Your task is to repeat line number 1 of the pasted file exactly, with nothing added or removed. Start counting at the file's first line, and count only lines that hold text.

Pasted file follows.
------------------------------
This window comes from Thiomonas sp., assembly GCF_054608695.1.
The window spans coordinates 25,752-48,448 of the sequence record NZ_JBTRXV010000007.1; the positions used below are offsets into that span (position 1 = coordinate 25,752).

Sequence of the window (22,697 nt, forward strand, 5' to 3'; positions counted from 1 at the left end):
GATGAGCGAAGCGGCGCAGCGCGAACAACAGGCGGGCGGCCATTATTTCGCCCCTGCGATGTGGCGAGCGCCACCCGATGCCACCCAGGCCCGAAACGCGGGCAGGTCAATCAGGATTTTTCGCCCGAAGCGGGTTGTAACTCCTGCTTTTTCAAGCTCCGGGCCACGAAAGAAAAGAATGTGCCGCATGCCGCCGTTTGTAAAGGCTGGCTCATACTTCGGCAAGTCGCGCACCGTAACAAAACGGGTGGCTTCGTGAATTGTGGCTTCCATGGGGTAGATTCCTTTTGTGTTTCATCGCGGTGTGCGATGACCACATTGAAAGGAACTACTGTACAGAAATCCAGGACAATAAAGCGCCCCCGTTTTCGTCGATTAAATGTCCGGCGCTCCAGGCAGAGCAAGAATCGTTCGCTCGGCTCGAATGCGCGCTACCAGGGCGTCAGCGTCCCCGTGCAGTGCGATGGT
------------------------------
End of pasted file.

This window comes from Thiomonas sp., assembly GCF_054608695.1.